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Complement Ther Nurs Midwifery. 2000 Nov;6(4):169-75.

Massage as an orthodox medical treatment past and future.

Author information

  • Faculty of Health, South Bank University, London, UK. goldstla@sbu.ac.uk

Abstract

Massage has had a long history within orthodox medicine and is not an unknown, untried therapy of dubious origin. Writers on massage usually refer to its long history in ancient cultures but stop with Ling, to whom they attribute the development of modern massage in the early 19th century. Little attention is given to the rich massage literature of the late 19th and early 20th centuries, which reveals massage to have been an orthodox medical therapy practised by doctors and nurses. Analysis of that literature shows massage to have been significantly different in its application to most of today's practice, despite similarity of definition and terminology. Lack of detailed specification of a massage is a limitation of much current research, and this paper suggests a framework, or template, for that specification based on the earlier literature, so that future massages used in research can be replicated and implemented more reliably than at present. Massage as an orthodox therapy almost disappeared after WWII, but has recently reemerged as a complementary therapy which requires a full re-evaluation and audit. The template for its specification, together with the utilization and reconsideration of earlier modes of delivery, offers significant research opportunities for nurses and midwives of today.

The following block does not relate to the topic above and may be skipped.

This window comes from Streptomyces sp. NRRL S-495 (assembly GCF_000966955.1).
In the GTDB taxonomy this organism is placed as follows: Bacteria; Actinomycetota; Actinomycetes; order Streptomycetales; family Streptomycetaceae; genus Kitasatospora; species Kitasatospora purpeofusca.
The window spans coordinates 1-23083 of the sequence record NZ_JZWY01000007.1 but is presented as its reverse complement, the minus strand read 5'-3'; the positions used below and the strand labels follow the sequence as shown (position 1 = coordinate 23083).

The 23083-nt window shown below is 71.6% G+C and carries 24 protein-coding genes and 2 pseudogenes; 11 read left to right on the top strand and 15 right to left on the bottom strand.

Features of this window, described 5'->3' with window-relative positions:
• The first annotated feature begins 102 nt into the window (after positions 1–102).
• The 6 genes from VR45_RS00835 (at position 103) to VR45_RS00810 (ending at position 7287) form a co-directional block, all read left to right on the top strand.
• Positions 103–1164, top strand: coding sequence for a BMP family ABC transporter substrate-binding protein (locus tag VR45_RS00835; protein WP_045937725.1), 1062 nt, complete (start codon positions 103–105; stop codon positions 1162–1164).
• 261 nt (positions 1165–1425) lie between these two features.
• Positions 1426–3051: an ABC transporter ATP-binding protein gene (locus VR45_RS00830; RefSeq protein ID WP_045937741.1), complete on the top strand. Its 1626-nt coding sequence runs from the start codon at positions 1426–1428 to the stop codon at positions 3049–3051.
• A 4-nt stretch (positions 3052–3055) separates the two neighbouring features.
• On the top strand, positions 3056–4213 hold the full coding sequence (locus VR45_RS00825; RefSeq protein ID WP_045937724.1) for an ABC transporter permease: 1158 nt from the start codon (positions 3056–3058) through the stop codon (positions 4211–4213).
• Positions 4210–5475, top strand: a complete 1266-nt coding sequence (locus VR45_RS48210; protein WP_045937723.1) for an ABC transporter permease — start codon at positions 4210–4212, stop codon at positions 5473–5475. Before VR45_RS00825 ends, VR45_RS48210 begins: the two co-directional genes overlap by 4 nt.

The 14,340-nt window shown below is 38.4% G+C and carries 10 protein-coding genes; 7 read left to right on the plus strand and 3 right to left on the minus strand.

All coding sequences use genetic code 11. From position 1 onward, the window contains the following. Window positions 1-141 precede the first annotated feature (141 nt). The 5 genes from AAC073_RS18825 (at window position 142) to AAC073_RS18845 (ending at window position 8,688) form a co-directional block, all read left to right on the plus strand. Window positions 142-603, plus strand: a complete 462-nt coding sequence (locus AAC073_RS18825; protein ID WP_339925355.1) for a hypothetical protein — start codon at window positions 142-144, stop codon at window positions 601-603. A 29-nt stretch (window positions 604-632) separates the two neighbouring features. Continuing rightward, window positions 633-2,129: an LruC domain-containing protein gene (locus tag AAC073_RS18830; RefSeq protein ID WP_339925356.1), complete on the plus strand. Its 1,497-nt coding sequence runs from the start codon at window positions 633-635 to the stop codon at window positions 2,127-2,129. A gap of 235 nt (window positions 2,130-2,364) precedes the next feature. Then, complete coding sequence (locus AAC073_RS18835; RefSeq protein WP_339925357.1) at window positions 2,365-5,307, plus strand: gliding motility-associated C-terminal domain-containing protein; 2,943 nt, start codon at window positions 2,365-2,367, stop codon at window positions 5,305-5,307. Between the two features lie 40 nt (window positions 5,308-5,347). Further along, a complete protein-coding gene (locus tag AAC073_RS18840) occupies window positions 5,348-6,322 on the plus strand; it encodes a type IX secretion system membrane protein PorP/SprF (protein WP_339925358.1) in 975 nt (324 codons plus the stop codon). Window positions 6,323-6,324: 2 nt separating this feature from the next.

PMID:
11858299
[PubMed - indexed for MEDLINE]
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